SEAMAN: People who know your pho-
tographs may be surprised to learn that
writing was your first artistic calling. What
drew you to writing as a girl?
MANN: Probably loneliness. Mowgli-like
days spent in the company of another species. Little House on the Prairie isolation.
Dorothy’s (in The Wizard of Oz) sense of
bewilderment and displacement whenever
I had to emerge from the brush and go
with my mother to the store. Reading, being read to, was the only real exposure I
had to other lives and ideas.
I had such a rich life of the mind and
the imagination (remember: no television, ever) and found that as I read words,
I formed pictures. The two endeavors,
reading/writing and taking pictures, were
bound together from the earliest days.
SEAMAN: How does your strong visual
sense influence your writing? And, vice
versa, how has your love of language and
storytelling shaped your photography?
MANN: Not only do I form images, often
detailed, rich and darkly gothic, to accom-
pany what I am reading, but I sometimes
do the opposite: I see something I want to
photograph, and while I am setting up the
camera, I am composing a descriptive nar-
rative of the scene in my mind, like so:
The child is tentative but determined
as she stands on the prow of rock pretty
dam far above the river. She has probably
been goaded or teased on the way up to
her perch there, but she damn well isn’t
going to show the raw fear that exists
within her, and she for sure isn’t going to
ignominiously backtrack into the taunts.
It’s late in the afternoon and a dark sky
is ominously piling up the storm clouds
upriver. This is the kind of sky that people
die under in books, she thinks. The boys,
Emmett and Amar and Daniel, are making little eeeeeeeks and baby whines and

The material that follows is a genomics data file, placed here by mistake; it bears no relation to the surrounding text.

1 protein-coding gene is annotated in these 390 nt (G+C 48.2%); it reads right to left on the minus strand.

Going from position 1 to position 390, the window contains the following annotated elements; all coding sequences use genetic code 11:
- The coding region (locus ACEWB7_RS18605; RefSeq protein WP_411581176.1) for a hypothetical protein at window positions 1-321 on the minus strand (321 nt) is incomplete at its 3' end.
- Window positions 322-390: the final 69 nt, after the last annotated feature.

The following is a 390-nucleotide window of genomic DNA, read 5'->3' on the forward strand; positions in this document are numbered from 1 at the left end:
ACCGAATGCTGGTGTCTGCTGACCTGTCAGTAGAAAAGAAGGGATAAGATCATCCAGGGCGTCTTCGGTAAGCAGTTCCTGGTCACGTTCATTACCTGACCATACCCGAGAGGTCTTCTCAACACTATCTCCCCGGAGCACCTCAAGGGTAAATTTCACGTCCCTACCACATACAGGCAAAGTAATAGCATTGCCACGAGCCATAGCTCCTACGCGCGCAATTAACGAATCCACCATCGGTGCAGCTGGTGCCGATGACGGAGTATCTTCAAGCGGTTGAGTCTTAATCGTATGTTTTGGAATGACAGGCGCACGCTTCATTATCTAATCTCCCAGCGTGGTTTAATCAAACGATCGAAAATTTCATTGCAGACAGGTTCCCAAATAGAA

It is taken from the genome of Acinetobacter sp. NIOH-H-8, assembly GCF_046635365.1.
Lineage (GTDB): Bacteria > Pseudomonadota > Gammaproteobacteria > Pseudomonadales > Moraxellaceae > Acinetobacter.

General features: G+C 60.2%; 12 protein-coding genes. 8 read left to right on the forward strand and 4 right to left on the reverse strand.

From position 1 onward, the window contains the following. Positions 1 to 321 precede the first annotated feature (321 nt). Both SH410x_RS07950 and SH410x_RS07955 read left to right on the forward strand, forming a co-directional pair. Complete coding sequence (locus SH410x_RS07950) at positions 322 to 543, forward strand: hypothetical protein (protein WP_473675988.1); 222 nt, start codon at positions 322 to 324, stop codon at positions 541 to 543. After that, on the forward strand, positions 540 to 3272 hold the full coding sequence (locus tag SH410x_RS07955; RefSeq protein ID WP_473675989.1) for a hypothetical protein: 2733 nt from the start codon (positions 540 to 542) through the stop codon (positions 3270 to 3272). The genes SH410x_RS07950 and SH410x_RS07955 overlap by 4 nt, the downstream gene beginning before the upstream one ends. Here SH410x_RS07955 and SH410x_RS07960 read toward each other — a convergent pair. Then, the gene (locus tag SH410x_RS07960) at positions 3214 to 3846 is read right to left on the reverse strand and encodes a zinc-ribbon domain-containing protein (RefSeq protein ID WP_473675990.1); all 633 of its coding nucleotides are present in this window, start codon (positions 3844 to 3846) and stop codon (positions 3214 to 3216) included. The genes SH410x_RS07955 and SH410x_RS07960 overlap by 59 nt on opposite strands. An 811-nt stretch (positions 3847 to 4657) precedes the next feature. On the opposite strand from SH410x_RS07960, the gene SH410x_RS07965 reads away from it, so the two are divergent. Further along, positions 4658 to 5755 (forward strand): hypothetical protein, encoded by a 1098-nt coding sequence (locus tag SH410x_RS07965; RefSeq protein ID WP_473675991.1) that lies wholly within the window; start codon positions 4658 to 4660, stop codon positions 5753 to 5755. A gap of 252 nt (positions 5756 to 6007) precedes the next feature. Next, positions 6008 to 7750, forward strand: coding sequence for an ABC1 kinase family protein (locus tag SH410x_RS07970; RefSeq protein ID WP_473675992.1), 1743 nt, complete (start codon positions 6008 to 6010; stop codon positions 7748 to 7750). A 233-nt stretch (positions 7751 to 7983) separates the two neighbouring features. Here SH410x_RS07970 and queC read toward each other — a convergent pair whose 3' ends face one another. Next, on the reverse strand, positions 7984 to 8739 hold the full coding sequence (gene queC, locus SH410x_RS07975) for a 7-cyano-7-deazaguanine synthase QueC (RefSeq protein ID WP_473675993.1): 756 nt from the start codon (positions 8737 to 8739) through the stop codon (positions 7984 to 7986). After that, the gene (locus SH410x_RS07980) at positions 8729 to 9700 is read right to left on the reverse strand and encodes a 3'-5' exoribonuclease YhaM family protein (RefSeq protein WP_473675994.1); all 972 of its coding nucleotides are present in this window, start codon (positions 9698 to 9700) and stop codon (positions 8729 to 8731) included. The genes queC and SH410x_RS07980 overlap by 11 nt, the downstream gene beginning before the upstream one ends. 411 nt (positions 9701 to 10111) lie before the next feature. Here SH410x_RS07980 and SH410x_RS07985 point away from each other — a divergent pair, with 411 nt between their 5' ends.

as they laugh, she rises with all the dignity
she can muster, stretches her fingers out
to the side, feeling the water from her
arms dripping from the tips of her fingers,
and proudly, serenely raises her chin.
SEAMAN: Your small Virginia town,
Lexington, was home or magnet or refuge to
writers, including Reynolds Price and Eudora Welty. Did their presence influence you?
MANN: Not the writers themselves, or
at least not as writers, because I was too
young and ignorant to know who they
were or to converse with them. Although
I spent a lot of my childhood spying on
Reynolds Price, whom I thought was the
most gorgeous man I’d ever seen. When
he would visit Jim Boatwright, who lived
in a cottage on the property, Reynolds
BY DONNA SEAMAN
Aworld-renowned photographer from Virginia, Sally Mann is best known for her exquisite and expressive black-and-white images of her children, southern landscapes, battlefields, and lyrical inquiries into decay and death.
Named “America’s Best Photographer” by Time in 2001, she
has many awards to her credit—among them, grants from
the National Endowment of the Arts and the Guggenheim
Foundation. Mann’s work has been published in an array of
celebrated books, including Immediate Family (1992), What
Remains (2003), Deep South (2005), and The Flesh and the
Spirit (2010). Her stunningly forthright, lushly textured, and
deeply shadowed memoir, Hold Still (2015), is a critically acclaimed best-seller, a National Book Award finalist, and winner
of the Andrew Carnegie Medal for Excellence in Nonfiction.